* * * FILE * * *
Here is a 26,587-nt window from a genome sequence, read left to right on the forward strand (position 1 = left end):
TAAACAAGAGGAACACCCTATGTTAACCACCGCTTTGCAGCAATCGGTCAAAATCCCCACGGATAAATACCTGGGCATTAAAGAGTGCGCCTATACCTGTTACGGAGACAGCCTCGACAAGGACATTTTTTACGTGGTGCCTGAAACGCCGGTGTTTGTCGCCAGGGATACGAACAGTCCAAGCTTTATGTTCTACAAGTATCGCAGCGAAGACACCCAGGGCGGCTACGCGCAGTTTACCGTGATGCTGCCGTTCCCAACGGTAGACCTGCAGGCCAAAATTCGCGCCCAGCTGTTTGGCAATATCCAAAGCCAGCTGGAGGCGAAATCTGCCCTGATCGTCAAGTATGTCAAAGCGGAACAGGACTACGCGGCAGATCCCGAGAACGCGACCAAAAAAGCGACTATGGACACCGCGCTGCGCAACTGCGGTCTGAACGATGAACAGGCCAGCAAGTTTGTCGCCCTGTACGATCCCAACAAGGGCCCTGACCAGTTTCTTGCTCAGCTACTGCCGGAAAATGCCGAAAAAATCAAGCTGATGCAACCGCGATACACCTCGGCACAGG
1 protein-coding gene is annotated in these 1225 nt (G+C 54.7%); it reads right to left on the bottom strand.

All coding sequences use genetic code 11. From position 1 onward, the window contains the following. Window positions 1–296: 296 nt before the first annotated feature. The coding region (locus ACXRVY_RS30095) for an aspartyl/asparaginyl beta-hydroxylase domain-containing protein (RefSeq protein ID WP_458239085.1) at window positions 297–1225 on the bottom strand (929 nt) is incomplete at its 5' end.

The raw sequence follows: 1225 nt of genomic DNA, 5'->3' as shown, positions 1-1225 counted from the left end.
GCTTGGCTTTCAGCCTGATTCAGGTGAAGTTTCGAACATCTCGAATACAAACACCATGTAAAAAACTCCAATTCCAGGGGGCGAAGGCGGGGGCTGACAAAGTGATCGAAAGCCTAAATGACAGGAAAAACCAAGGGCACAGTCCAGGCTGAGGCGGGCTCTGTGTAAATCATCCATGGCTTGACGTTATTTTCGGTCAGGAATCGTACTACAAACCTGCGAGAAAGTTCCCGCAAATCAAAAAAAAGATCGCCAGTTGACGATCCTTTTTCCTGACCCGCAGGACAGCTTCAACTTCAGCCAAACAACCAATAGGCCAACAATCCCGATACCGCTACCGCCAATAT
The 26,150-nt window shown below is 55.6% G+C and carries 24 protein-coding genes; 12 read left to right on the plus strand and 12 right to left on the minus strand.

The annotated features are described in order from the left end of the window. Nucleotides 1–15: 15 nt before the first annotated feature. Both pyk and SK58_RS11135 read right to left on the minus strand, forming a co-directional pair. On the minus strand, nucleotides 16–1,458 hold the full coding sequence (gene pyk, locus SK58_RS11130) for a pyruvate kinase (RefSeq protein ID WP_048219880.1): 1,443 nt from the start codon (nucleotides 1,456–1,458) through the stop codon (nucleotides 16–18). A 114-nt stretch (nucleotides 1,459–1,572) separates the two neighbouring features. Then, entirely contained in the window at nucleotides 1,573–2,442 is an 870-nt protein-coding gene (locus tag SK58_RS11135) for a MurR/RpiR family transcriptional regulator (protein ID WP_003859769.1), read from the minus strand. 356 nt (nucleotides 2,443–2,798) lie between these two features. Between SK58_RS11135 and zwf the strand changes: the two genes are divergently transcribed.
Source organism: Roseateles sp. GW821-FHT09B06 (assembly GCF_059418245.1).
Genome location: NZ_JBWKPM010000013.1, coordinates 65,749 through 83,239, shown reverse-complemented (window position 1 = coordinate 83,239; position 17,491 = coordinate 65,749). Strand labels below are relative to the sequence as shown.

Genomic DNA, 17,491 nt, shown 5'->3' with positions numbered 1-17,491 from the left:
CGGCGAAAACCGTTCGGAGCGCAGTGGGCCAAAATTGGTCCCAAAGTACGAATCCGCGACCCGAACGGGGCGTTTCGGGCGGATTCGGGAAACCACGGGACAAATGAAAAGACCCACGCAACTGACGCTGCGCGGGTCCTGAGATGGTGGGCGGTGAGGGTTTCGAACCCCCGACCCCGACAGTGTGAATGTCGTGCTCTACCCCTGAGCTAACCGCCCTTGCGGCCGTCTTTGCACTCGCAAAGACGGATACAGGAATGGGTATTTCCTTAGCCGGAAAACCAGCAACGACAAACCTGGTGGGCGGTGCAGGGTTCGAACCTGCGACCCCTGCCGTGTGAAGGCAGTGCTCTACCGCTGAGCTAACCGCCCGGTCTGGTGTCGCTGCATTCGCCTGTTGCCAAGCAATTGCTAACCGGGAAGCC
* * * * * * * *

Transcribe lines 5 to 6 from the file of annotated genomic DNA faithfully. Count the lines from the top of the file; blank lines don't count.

The raw sequence follows: 1225 nt of genomic DNA, 5'->3' as shown, positions 1-1225 counted from the left end.
GCTTGGCTTTCAGCCTGATTCAGGTGAAGTTTCGAACATCTCGAATACAAACACCATGTAAAAAACTCCAATTCCAGGGGGCGAAGGCGGGGGCTGACAAAGTGATCGAAAGCCTAAATGACAGGAAAAACCAAGGGCACAGTCCAGGCTGAGGCGGGCTCTGTGTAAATCATCCATGGCTTGACGTTATTTTCGGTCAGGAATCGTACTACAAACCTGCGAGAAAGTTCCCGCAAATCAAAAAAAAGATCGCCAGTTGACGATCCTTTTTCCTGACCCGCAGGACAGCTTCAACTTCAGCCAAACAACCAATAGGCCAACAATCCCGATACCGCTACCGCCAATAT